The John Muir Trust steps out and into Wales

This morning, Sunday, December 1st 2013, broke into a dull swathe of rusts and ochres against a grey sky. Calm though. Dead, dead calm. I’d hoped for a bit more of a sparkle in the weather, as I thought I’d take a look at the piece of land that the John Muir Trust is planning to buy in one of the wildest and most beautiful parts of Wales.

The Rhinogydd mountains, east of Harlech, are rocky, rugged and feel wonderfully remote compared to the main Snowdon massif. The 105-hectare piece of land which the John Muir Trust hopes to buy is at Carreg y Saeth Isaf, at the head of the Artro valley, near Cwm Bychan. This will be the Trust’s first foray into land ownership outside of Scotland and the call for funds is on! £500,000.00 to be precise.


Two of us made the journey today, winding our way through heathland and blanket bog, past a strange huddle of Scots Pine in a mossy mire, and through swards of skeletal bog asphodel stalks, picking our way over the famous Cambrian 600 strike rocks of the Harlech dome, towards Llyn Gloywlyn. We saw no one, and heard very little after the initial mass bleating of sheep as they rushed towards us on the lower fields in the hope of an early morning feed. Only the croak of a solitary raven, the squish of boots on sodden land and the burbling of small treacherous streams hidden beneath swards of sedges, tumbling their way out of this soaked purply gold upland. The summit of Rhinog Fawr was covered in low cloud, beautifully reflected in the still waters of Llyn Gloywlyn. Fleetingly the sun made an appearance, first in searchlight patches on the other sides of the valley and then through the clouds, reflecting like silver moons in the shallows at the lake edge.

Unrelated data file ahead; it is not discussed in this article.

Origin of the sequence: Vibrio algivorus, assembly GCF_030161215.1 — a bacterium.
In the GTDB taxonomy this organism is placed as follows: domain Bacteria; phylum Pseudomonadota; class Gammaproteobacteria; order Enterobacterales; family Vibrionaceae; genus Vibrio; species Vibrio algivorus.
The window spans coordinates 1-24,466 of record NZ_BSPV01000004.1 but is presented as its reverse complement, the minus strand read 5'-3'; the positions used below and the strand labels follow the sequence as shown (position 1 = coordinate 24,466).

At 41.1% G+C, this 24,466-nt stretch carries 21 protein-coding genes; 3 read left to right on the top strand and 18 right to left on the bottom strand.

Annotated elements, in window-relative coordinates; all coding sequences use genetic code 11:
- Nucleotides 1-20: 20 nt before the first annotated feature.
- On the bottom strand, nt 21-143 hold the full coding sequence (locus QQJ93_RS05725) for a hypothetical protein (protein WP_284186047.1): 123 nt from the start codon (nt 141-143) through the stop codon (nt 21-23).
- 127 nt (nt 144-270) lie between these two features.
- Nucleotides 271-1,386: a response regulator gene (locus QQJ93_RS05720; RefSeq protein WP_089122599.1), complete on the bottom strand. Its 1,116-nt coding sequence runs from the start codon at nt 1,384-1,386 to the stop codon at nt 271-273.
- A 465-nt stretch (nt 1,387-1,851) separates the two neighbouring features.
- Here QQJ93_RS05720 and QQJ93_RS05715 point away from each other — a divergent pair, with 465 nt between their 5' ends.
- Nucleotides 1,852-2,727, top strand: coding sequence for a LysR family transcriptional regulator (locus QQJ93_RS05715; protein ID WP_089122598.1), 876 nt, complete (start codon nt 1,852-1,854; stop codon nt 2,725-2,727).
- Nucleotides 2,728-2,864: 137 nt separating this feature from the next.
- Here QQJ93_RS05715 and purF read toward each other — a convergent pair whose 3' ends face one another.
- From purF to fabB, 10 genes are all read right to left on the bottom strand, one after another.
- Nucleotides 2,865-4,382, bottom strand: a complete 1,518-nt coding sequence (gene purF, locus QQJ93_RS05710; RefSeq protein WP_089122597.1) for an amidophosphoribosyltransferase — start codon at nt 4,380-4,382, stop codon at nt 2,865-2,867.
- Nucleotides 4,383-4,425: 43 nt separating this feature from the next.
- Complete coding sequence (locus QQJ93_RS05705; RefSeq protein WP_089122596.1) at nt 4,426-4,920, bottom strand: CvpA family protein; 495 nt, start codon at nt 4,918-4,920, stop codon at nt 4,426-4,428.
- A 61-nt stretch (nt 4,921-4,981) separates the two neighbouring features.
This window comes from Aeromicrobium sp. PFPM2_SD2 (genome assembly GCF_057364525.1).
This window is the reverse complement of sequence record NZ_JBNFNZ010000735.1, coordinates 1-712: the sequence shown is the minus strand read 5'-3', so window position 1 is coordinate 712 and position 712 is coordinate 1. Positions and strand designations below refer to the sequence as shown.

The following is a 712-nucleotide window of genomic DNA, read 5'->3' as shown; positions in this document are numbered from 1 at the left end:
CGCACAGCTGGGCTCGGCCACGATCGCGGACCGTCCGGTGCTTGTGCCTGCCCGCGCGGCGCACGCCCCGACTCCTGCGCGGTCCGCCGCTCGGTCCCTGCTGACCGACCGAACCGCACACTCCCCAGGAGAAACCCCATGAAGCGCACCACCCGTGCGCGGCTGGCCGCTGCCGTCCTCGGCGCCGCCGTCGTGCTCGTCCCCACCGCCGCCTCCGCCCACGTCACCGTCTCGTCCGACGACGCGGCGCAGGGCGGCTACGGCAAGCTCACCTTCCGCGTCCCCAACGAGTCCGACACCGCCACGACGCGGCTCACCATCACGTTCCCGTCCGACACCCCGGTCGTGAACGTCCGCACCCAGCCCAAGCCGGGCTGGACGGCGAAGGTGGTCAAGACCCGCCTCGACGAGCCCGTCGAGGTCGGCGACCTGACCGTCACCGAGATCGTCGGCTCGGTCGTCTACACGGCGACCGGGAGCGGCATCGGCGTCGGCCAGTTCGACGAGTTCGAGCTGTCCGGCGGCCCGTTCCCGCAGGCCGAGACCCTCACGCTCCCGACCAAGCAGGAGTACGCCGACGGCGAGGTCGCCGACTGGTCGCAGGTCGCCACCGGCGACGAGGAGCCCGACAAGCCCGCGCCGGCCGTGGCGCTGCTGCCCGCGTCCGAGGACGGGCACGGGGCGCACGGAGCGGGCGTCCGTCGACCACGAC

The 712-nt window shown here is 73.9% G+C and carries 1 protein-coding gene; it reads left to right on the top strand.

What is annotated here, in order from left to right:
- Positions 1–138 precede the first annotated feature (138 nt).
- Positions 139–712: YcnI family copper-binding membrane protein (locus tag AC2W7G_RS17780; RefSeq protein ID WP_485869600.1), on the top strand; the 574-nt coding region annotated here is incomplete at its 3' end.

The place is highly designated, very peaceful and very special. We headed back to Cwm Bychan and followed the road back to the car around the shore of Cwm Bychan lake . Along the far side, two Whooper swans glided across deep, cold reflections of trees, heathery boulders and tawny bogs just occasionally calling to one another in their distinctive shrieky-honking way.